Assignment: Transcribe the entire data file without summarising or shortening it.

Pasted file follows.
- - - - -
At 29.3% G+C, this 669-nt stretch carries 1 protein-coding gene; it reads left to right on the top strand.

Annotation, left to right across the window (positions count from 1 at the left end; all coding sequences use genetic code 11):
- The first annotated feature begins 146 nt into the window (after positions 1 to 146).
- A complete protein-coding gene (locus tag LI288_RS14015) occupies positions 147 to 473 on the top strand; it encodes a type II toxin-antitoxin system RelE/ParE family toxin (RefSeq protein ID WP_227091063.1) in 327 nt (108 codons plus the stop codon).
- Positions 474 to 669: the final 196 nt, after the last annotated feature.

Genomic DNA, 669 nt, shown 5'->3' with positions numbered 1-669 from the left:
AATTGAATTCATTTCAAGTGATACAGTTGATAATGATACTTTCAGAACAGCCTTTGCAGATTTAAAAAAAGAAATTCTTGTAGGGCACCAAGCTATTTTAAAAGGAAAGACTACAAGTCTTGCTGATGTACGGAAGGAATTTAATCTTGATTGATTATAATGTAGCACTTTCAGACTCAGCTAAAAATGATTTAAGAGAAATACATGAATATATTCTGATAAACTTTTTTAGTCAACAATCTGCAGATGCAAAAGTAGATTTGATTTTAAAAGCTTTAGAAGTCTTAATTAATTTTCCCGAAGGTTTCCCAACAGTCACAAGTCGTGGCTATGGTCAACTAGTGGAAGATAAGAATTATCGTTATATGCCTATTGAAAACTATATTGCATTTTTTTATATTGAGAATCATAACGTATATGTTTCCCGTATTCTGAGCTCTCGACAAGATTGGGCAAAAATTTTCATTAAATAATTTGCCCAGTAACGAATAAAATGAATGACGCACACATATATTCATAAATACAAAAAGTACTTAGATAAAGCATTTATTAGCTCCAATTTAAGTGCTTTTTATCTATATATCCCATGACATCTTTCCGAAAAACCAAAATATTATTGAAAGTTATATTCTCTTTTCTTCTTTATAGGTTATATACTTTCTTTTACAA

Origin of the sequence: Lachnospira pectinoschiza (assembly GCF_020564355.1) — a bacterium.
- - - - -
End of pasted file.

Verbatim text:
At 29.3% G+C, this 669-nt stretch carries 1 protein-coding gene; it reads left to right on the top strand.

Annotation, left to right across the window (positions count from 1 at the left end; all coding sequences use genetic code 11):
- The first annotated feature begins 146 nt into the window (after positions 1 to 146).
- A complete protein-coding gene (locus tag LI288_RS14015) occupies positions 147 to 473 on the top strand; it encodes a type II toxin-antitoxin system RelE/ParE family toxin (RefSeq protein ID WP_227091063.1) in 327 nt (108 codons plus the stop codon).
- Positions 474 to 669: the final 196 nt, after the last annotated feature.

Genomic DNA, 669 nt, shown 5'->3' with positions numbered 1-669 from the left:
AATTGAATTCATTTCAAGTGATACAGTTGATAATGATACTTTCAGAACAGCCTTTGCAGATTTAAAAAAAGAAATTCTTGTAGGGCACCAAGCTATTTTAAAAGGAAAGACTACAAGTCTTGCTGATGTACGGAAGGAATTTAATCTTGATTGATTATAATGTAGCACTTTCAGACTCAGCTAAAAATGATTTAAGAGAAATACATGAATATATTCTGATAAACTTTTTTAGTCAACAATCTGCAGATGCAAAAGTAGATTTGATTTTAAAAGCTTTAGAAGTCTTAATTAATTTTCCCGAAGGTTTCCCAACAGTCACAAGTCGTGGCTATGGTCAACTAGTGGAAGATAAGAATTATCGTTATATGCCTATTGAAAACTATATTGCATTTTTTTATATTGAGAATCATAACGTATATGTTTCCCGTATTCTGAGCTCTCGACAAGATTGGGCAAAAATTTTCATTAAATAATTTGCCCAGTAACGAATAAAATGAATGACGCACACATATATTCATAAATACAAAAAGTACTTAGATAAAGCATTTATTAGCTCCAATTTAAGTGCTTTTTATCTATATATCCCATGACATCTTTCCGAAAAACCAAAATATTATTGAAAGTTATATTCTCTTTTCTTCTTTATAGGTTATATACTTTCTTTTACAA

Origin of the sequence: Lachnospira pectinoschiza (assembly GCF_020564355.1) — a bacterium.